The Kansas Parent Teacher Association (PTA) provides “Issue Briefs” for parents to address key topics concerning education in Kansas.  The following “Issue Brief” addresses Common Core Standards.  Additional information on education topics is available on the PTA website at www.kansas-pta.org.

Consider what Common Core State Standards are NOT

Standards are NOT curriculum materials. Standards are NOT instructional strategies, nor teachers’ lesson plans. Local school districts and school boards select the curricula—instructional textbooks and materials. Teachers determine the techniques and methods they use to help students learn the curricula. Both curricula and instruction are the tools used to help students achieve state standards.

 What do the standards look like?

Click on the Parent Roadmaps for concrete examples of the CCSS at every grade-level.3  A full detailed description of Kansas’ enhanced Common Core Mathematics and English Language Arts and Literacy Standards are available at the KSDE website, as well as the updated state standards in History, Government, and Social Studies and Science.1

Each of the content standards has its own organizational structure. Math, for example, is organized around groups of related standards, by grade level. Grades K-8 are structured around eleven groups, referred to as domains, with a designated set of domains prioritized at each grade level.  At the high school level, the standards are organized by conceptual category:  number and quantity, algebra, functions, geometry, modeling, and probability & statistics. 

Grade-level prioritization is one of the important improvements over the previous standards, best visualized on this CCSSM Clickable Map. In the past, teachers and students were responsible for too many standards at each grade level, limiting teacher’s time to dig deep into any one domain.  The current structure differentiates those standards that are a priority for the grade level at hand, from upcoming domains that teachers address more for the purpose of laying a foundation for later learning.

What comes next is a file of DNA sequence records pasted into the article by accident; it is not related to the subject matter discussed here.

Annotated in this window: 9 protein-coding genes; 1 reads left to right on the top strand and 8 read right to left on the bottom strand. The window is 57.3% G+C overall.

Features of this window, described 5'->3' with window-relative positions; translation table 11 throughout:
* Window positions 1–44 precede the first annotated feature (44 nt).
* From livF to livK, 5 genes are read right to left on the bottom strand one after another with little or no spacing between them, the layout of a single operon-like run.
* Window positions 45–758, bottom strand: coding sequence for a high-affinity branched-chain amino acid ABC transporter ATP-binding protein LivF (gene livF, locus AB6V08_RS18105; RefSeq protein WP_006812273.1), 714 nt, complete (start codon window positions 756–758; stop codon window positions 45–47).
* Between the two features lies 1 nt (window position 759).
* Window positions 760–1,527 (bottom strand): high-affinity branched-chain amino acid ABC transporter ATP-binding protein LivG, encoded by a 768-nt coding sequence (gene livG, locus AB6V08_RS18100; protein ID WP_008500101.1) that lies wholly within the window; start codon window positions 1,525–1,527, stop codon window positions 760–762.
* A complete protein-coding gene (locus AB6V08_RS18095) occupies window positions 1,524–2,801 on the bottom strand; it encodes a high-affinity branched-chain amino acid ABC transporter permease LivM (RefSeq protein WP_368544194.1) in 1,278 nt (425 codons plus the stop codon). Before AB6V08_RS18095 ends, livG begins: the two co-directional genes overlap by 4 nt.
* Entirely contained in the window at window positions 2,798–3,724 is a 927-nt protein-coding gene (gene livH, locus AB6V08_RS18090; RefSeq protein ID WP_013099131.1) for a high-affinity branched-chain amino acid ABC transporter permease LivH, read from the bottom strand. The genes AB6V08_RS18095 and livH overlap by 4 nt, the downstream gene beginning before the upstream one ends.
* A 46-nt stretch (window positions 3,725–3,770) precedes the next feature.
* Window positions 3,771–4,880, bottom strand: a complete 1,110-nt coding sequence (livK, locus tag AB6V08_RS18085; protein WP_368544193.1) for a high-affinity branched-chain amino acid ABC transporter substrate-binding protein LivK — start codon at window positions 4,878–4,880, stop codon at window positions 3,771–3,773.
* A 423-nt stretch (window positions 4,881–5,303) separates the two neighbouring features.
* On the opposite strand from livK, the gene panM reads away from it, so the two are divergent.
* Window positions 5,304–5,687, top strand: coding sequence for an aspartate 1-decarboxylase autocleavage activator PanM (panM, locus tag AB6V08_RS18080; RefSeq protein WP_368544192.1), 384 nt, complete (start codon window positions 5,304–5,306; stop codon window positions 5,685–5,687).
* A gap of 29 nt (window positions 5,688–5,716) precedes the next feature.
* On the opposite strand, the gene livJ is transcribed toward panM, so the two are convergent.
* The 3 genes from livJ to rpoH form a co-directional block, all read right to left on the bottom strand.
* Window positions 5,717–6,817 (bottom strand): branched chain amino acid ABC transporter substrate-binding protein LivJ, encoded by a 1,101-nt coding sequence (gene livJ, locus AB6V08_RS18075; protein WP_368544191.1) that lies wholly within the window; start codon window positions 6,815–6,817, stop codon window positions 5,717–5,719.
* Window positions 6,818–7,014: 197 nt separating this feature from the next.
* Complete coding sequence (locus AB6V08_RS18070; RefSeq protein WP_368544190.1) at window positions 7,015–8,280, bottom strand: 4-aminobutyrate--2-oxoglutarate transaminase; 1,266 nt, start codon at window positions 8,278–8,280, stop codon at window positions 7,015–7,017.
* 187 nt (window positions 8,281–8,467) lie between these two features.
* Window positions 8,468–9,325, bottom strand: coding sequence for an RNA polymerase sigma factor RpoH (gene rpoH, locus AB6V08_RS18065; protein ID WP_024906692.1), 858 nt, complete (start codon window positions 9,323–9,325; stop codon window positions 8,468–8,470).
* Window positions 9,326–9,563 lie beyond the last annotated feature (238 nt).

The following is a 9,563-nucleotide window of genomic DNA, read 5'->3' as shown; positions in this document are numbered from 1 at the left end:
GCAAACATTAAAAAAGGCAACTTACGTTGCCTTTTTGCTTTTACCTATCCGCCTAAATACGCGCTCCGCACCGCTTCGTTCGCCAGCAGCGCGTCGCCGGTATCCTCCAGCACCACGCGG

Changing Education Standards?

  •  When?  K-12 education has been driven by standards since the 1990s,5  with two decades of research and evaluation to document past limitations and inform future improvements in the structure of education standards, as well as the content, implementation and ways to evaluate the public school system. States’ have typically updated their education standards every seven to ten years, spacing the revision process of each content area over successive years.
  •  Why? The changes are driven by a number of related factors that can occur over a relatively short period of time.  Since 2001 when the previous standards were adopted, for instance, new technological and scientific discoveries have been made; a good deal of research and evaluation has been conducted on education standards; new strategies for improving educational outcomes have been developed. Improvements to the 2010/2013 standards were informed by these bodies of research.

Additionally, society’s demands on youth and our public schools change from decade to decade. In 1920s, only half the school-age population even attended school. In the 1960s, teachers and students were asked to put the Civil Rights Act in place - outlawing discrimination against racial, ethnic, national and religious minorities, and women.  Not until the 1970s, were public schools expected to prevent ALL kids from dropping out (increasing 12th grade graduation rates from 65% to %100) – regardless of students learning and behavior challenges associated with poverty, language or disability. Public schools have always been expected to embrace society’s challenges, typically without adequate resources – from feeding hungry children, to screening all youth for vision and hearing needs, to preventing bullies and violence, to teaching values, preserving the arts and promoting general health (proper exercise, diet, hygiene).